At first glance, “Crazy Rich Asians” is formulaic and could be about any wealthy ethnic group grappling with fading, old world values and the inchoate morays that can accompany great wealth. However, at closer examination, Chu is asking audiences to re-examine neo-liberal concepts of wealth and status. In this way, “Crazy Rich Asians” has more depth and texture than more recent films of this ilk.Interestingly, Jon M. Chu displays an excessive amount of the Western influences of decadence, greed, and individualism compared to his examination old world Asian values of family, saving face, and sacrifice. Perhaps, Chu is saying that these decadent Western influences don’t work so well outside of Western countries, making folks a little schizoid and crazy. Or, at a deeper level Chu is demonstrating that old social norms die a hard death or never really disappear.

           Image courtesy of hollywoodreporter.com

Whatever Chu’s motivation, “Crazy Rich Asians” is a lot of fun and a great addition to the end of summer blockbuster season. Standout performances, and there were many, include Awkwafina’s (Goh Peik Lin) over-the-top, hip hop–embellished portrayal of Rachel’s college roommate; Michelle Yeoh’s dogmatic, steely portrayal of Nick Young’s mother; Constance Wu as the Chinese-American girlfriend caught between two worlds; Lisa Lu as Nick’s stoic grandmother, and Ken Jeong as Goh Peik Lin’s nouveau riche dad.”Crazy Rich Asians” opens nationally on August 15.

—William S. Gooch

R&B Music’s Triple Threat: Porcelan

R&B singer Porcelan is a triple threat. She’s got talent, looks, and intelligence. In an age when market traction can be about how great an artist looks in a video or magazine spread, Porcelan harkens back to a not-long-ago era when R&B singers had great looks and a great voice. (Think Whitney Houston, Mariah Carey, Tamia, Toni Braxton, and Deborah Cox.)

Add brains to beauty and talent, and Porcelan’s success is guaranteed. With her top 30 R&B hit “Lois Lane,” Porcelan is on her way to R&B stardom. Still, Porcelan is not an overnight success story or a one-hit wonder. She has been in the music game for a few years with her freshman release last fall earning her a Top 40 debut. And Porcelan is the R&B-Soul Chanteuse and Apple Music Independent Artist for the month of June.

Porcelan graciously took time out of her busy schedule and spoke with Fashion Reverie about her music, her personal style, and being an empowered woman.

Fashion Reverie: Where does your love of music come from?

Porcelan: My love of music comes from growing up around music. My mother loved music and my father was in a small band, so music has always been a big part of my family. As a child, we would take long rides and my mom would play R&B classic and oldies on the car radio. Some people say they can hear those influences in my musical styling.

FR: You are from the South, more specifically Memphis, how does being from the South affect your musical tastes and style of music?

Porcelan: Being from the South where music is heavily steeped in Gospel and Blues influences, you cannot help but have those influences in your music and stage performances, particularly when you sing from the heart. I sing from the heart so that conviction and those Southern influences are evident in my musical choices.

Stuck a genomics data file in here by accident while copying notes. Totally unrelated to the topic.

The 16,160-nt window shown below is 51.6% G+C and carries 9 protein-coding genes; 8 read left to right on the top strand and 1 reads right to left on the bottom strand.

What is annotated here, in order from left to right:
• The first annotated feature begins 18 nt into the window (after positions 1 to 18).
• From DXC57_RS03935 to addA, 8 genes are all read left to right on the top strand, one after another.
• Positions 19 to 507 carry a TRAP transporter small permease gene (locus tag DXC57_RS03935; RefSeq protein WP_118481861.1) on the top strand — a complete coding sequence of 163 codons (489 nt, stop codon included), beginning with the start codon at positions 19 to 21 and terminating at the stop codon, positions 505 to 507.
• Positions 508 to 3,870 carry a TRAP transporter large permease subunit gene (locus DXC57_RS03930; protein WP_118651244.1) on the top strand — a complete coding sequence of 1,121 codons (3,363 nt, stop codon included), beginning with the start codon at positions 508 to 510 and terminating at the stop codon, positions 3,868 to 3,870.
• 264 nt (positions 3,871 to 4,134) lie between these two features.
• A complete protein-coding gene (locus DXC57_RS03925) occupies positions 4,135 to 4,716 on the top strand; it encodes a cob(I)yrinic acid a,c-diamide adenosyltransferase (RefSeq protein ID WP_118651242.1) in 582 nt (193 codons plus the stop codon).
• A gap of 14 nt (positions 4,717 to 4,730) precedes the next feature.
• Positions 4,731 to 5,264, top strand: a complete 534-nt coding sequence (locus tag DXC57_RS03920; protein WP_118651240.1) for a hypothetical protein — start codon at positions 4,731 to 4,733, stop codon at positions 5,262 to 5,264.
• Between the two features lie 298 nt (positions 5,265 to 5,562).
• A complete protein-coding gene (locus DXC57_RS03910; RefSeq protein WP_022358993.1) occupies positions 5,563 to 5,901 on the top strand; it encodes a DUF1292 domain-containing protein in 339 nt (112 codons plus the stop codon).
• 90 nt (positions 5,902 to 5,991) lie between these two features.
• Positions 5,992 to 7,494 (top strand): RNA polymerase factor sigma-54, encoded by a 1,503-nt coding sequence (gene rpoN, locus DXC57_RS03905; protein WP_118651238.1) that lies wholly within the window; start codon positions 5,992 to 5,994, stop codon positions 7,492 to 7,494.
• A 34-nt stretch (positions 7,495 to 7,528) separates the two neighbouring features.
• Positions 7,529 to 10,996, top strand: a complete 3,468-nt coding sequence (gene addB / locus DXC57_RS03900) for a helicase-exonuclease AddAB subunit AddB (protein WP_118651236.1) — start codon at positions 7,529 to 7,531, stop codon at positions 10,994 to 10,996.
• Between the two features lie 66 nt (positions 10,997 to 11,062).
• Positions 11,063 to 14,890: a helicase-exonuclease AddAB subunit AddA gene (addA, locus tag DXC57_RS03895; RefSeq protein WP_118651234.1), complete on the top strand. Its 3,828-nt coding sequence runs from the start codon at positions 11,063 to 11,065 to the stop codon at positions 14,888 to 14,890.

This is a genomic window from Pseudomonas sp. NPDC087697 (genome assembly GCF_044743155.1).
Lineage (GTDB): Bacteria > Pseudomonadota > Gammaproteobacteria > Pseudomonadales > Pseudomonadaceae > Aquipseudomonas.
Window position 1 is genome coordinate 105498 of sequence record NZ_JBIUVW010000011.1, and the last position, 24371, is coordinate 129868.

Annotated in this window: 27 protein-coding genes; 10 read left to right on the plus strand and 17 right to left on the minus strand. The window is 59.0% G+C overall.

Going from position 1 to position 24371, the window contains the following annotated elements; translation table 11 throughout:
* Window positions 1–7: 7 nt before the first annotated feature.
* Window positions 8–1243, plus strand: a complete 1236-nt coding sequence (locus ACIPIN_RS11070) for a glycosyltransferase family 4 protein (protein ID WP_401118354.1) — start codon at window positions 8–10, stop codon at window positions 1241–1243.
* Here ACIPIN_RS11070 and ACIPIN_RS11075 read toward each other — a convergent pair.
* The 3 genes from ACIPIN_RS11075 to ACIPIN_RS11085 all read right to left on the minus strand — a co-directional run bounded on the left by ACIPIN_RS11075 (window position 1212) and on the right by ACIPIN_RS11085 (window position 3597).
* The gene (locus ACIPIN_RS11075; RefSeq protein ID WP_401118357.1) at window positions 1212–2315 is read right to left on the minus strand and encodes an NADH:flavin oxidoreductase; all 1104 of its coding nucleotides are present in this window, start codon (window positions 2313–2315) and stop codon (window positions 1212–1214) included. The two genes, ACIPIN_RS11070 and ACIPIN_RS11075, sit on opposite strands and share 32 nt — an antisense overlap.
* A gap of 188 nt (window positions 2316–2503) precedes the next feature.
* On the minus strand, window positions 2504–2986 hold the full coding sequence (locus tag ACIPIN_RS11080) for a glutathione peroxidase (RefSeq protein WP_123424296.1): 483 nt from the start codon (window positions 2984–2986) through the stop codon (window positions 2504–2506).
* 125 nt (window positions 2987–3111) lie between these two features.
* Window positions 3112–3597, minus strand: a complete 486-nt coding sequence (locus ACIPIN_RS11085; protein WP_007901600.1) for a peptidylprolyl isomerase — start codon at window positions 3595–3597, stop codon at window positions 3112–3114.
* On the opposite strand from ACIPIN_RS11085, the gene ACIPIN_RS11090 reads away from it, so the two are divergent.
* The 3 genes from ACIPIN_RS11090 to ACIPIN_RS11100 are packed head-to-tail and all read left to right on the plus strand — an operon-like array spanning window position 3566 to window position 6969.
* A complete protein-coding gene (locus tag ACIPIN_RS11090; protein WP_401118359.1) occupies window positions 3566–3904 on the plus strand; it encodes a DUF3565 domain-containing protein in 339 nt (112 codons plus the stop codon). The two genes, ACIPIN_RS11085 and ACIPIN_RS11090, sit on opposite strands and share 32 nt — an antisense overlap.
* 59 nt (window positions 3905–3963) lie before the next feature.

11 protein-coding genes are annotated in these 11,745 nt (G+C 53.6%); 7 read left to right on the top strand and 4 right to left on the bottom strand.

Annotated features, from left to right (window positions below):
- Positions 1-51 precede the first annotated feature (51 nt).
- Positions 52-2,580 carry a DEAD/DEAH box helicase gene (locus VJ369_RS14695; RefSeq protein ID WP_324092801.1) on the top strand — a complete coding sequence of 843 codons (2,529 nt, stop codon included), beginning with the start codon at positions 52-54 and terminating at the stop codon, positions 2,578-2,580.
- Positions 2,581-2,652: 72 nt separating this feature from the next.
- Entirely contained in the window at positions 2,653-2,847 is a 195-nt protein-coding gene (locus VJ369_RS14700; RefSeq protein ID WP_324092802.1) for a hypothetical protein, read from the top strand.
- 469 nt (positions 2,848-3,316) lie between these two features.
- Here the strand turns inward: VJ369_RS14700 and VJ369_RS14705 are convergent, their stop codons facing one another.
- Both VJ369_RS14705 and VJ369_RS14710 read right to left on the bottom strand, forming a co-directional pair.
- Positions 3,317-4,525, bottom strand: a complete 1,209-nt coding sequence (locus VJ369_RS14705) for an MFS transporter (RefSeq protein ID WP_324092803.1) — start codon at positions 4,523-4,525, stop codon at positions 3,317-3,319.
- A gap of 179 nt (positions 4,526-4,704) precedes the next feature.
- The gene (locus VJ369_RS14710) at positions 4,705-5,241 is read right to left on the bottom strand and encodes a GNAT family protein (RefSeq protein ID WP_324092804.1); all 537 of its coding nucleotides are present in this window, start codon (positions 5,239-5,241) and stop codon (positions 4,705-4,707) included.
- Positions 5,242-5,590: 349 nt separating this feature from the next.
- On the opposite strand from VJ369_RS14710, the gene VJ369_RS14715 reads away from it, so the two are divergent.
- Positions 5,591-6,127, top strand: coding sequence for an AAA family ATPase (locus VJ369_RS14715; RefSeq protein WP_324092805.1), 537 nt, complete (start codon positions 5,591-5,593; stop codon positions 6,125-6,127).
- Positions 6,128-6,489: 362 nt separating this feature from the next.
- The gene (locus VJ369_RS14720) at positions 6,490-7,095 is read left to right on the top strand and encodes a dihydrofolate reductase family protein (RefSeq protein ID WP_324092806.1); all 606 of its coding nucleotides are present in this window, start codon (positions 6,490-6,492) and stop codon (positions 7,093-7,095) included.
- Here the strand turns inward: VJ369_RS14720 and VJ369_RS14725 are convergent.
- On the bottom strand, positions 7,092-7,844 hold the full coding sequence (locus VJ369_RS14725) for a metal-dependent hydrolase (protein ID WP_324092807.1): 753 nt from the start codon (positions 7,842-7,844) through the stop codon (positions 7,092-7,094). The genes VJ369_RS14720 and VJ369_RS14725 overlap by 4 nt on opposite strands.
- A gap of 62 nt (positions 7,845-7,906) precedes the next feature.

FR: How would you describe your musical style?

Porcelan: My style is young and fresh, yet relatable. I would say my music is melodic and connected with my emotions. My music has a message and is definitely crafted about and for strong women.

FR: Let’s talk about your name, Porcelan. Is that a stage name or your real name?

Porcelan: It is my birth name.

FR: Since that is your birth name, how did your parents come up with that name?

Porcelan: My mother is always very well dressed and polished. She was the only woman in my dad’s band. My mom’s hair was jet black and worn in a ponytail like Sade; so, because of her look, her stage name was ‘Porcelain Doll.’ When I came along, they decided to name me, Porcelan. As an R&B artist the name really fits me well.

                               Porcelan in “Lois Lane” video

FR: Interestingly, your name is Porcelan, which infers something that is beautiful, yet delicate. In your new song and video “Lois Lane,” you talk about a woman looking to a man or needing a man to rescue or protect her. Did your name influence the “Lois Lane” song in any way? Porcelan: I do see the correlation and it meshes well together; however, that is just artistic irony and it was not something that was thought about or planned. There was no intention of connecting my actual name with the “Lois Lane” song. Now, there is the blond coif and my name that some folks try to tie into “Lois Lane.” Which I understand, but it is all coincidental.

FR: That said; how did you come up with “Lois Lane”?

Porcelan: The “Lois Lane” concept came about through the writer Denarious Holmes. He is a great friend of mine and he knows my background and my life challenges well. All this makes for a very easy collaboration with a songwriter. He writes songs specifically that align with me and what I am experiencing as a black woman and musical artist. So, we sat down with the producer Hamilton Hart and magic was made.